Also read George Washington’s Secret Six: The Spy Ring That Saved the American Revolution, by Brian Kilmeade and Dan Yaeger. Here’s what it says on amazon: When George Washington beat a hasty retreat from New York City in August 1776, many thought the American Revolution might soon be over. Instead, Washington rallied—thanks in large part to a little-known, top-secret group called the Culper Spy Ring. He realized that he couldn’t defeat the British with military might, so he recruited a sophisticated and deeply secretive intelligence network to infiltrate New York. I won’t exactly call this book a riveting read, but it was interesting. Relating facts that few people knew about, this Culper Spy Ring. It’s a little chunk of American history researched in depth by the authors. An interesting read.

Also read The Little Paris Bookshop: A Novel by Nina George. If you’re an avid reader, you probably have the same kind of longing as I do for a quaint, independently owned bookstore right around the corner. So few exist anymore. This novel is about a very unusual book store, and book store owner. In Paris. On a boat/barge. It’s not a typical book store, and the writer takes you on a journey of discovery about (likely) her own lifetime of book reading. You’ll learn all about a variety of existing books and why they’re a good read. But it’s all cloaked in a story about this book store and the owner. And the customers. Very fun. I’m reviewing it for one of my book clubs next month.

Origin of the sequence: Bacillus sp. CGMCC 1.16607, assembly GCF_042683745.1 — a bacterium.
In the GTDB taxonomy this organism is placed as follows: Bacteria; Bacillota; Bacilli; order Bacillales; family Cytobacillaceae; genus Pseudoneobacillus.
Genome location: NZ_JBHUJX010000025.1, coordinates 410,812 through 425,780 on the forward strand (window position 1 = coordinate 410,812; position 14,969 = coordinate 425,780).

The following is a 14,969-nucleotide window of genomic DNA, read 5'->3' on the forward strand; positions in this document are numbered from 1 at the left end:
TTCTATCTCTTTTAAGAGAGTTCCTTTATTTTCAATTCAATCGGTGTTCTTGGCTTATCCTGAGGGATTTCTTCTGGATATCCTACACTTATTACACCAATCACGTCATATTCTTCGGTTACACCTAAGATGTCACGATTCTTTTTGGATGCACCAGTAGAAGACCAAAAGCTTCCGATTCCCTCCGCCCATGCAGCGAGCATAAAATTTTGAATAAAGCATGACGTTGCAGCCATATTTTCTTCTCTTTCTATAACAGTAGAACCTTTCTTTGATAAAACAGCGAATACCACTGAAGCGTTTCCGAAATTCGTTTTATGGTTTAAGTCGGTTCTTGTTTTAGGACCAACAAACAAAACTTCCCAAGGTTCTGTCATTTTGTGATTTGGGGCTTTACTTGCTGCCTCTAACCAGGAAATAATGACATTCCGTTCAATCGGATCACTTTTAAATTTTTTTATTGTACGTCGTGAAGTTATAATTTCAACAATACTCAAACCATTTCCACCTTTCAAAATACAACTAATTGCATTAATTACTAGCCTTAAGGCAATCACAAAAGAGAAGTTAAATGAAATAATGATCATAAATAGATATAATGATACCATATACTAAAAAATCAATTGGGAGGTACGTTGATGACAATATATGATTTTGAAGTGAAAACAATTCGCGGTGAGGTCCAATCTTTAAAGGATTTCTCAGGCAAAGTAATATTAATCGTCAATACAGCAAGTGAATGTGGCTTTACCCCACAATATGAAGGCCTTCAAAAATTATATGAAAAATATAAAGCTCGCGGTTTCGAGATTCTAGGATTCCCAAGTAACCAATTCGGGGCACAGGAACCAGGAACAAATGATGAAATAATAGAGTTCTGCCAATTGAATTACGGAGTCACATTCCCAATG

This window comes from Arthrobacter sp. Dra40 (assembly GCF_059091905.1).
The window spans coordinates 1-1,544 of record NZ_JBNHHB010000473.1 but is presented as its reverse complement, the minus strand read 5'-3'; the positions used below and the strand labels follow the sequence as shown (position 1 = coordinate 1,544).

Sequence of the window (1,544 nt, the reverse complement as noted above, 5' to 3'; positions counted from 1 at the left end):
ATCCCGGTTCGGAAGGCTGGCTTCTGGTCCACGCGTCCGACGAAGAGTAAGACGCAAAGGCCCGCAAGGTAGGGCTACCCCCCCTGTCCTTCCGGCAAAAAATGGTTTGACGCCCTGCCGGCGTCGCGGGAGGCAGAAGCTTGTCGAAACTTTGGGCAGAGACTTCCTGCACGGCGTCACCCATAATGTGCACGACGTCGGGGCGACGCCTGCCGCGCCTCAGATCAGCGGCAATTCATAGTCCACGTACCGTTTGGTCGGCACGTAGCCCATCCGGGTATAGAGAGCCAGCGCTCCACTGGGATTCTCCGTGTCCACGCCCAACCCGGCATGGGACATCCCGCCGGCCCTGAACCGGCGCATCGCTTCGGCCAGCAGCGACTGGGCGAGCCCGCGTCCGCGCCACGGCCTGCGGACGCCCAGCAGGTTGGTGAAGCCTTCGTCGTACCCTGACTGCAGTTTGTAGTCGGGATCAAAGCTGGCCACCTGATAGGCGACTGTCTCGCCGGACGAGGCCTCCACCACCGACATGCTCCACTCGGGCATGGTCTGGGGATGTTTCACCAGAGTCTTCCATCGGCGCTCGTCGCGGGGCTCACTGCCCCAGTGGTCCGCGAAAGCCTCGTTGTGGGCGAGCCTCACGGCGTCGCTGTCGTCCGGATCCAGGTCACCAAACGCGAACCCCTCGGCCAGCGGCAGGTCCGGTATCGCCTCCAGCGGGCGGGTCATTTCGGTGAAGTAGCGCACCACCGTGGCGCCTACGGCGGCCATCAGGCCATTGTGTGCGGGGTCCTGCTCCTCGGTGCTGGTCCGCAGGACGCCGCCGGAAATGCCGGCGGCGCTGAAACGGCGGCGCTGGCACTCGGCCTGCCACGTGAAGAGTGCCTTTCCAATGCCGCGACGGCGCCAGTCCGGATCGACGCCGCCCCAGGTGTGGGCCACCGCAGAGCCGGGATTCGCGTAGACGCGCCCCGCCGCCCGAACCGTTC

Tasting Spoons

My blog's namesake - small, old and some very dented engraved silver plated tea spoons that belonged to my mother-in-law, and I use them to taste my food as I'm cooking.

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Posted in Soups, on January 22nd, 2017.

roasted_tom_soup_pesto

Can’t quite believe I’m posting yet another tomato soup recipe. But yes, I am, and is it ever good. And contains no cream or dairy at all, but you’d never know it.

One of my favorite recipes is a tomato soup I learned at a cooking class about 10-12 years ago. It’s on my list of FAVS, called Cream of Tomato Soup. Just typing those words makes my mouth water. Guess I need to make some soon. But maybe I’ll make THIS one instead, as it was almost as tasty and has no cream in it but is loaded with flavor.